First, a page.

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The Hermitage Foundation starts 2019 at the top with its exhibition “British Painting from Turner to Whistler”

Hermitage Lausanne exhibition British

George William Joy, The Bayswater Omnibus, 1895, oil on canvas, 120,6×172,5 cm, Museum of London, ©George William Joy / Museum of London.


One of many highlights during my six-year stay in London had to be the proximity of prestigious art museums where the cream of 19th-century British art held pride of place.

In particular I enjoyed visiting the Tate Britain on Millbank, which houses the nation’s Turner Collection in addition to beloved works by the Pre-Raphaelites and remarkable portraits by the American painters John Singer Sargent and James Abbott McNeill Whistler.

So it’s a huge pleasure to learn that the Hermitage Foundation in Lausanne will continue its run of outstanding art exhibitions with the opening on February 1st of “British Painting from Turner to Whistler”.


First time in Switzerland
Hermitage Lausanne British Collinson

James Collinson, At the Bazaar, 1857, oil on panel, 60,6×45,7cm, Sheffield Museum, Graves Gift 1929, ©Sheffield Museum.


The exhibition will introduce some 60 British artworks to Switzerland for the very first time and give an unparalleled look at the art produced during this golden age of the British Empire, while focusing on its mesmerizing originality.

In addition to works by Turner, whose technique led the way for Impressionism, the collection will include pieces by other artists who also won fame through landscape painting, including Atkinson Grimshaw and Baker Pyne.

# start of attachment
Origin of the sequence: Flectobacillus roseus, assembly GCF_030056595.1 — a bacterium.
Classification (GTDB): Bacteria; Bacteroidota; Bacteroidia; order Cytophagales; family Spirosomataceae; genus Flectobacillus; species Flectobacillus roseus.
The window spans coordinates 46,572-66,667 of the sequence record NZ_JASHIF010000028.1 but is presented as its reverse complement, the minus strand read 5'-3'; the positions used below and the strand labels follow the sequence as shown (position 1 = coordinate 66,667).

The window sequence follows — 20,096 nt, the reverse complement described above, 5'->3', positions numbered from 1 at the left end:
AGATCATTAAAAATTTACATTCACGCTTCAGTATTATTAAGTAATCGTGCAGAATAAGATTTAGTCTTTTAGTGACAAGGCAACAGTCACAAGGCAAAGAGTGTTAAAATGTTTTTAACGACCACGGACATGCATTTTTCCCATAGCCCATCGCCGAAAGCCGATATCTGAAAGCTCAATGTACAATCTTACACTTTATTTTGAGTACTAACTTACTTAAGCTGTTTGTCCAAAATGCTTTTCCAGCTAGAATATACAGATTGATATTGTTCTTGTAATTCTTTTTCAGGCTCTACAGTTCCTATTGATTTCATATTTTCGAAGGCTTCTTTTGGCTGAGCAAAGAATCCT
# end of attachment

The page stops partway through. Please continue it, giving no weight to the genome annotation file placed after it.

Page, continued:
The exhibit will also place onus on paintings by the Pre-Raphaelite Brotherhood including ones by John Everett Millais and Dante Gabriel Rossetti as well as by artists of the Aesthetic Movement (Edward Burne-Jones and Lawrence Alma-Tadema). Both groups found inspiration in literature, mythology and antiquity.


Art that reflects changing times
Hermitage foundation Emslie

Alfred Edward Emslie, Bending Sail after a Gale, 1881, oil on canvas, 68x102cm, Private Collection, ©photo TDR.


Some images, while beautiful in appearance, can nevertheless depict tumultuous times in the life of the nation and its citizens. The industrial revolution and rapid development of cities and public transport became a source of inspiration for compelling artworks that brought to life different facets of modern life and the social repercussions that sprang from them.

I’m looking forward to taking in the work of Sargent and Whistler, who were the most celebrated portrait painters of their era. They depicted the cream of high society at the time, inciting both admiration and scandal, but also didn’t shy away from more challenging social topics.


Contemporary photographs complete the picture
Hermitage exhibit Millais

John Everett Millais, The Eve of Saint Agnes, 1863, oil on canvas, 117,8 x 154,3cm, Her Majesty Queen Elizabeth II, ©Royal Collection Trust/Her Majesty Queen Elizabeth II 2019

A collection of photogravures will complement the paintings in the exhibition, showcasing the great names in British photography: Julia Margaret Cameron and Henry Fox Talbot, to name a few.

A series of photographs of Jane Morris, muse to the Pre-Raphaelites, will give visitors an opportunity to judge for themselves how well those artists succeeded in capturing her remarkable beauty.

This exhibition will undoubtedly prove to be a sure-fire hit and hopefully signposts more outstanding exhibitions to follow this year. If this genre of painting appeals to you, make a point of seeing it and afterwards, please let me know if you enjoyed your visit to the Hermitage and why. I’d love to know if you share my enthusiasm for these painters and their artworks. 



Detail of a work by Frederick Sandys, Vivien. Graphics: Laurent Cocchi.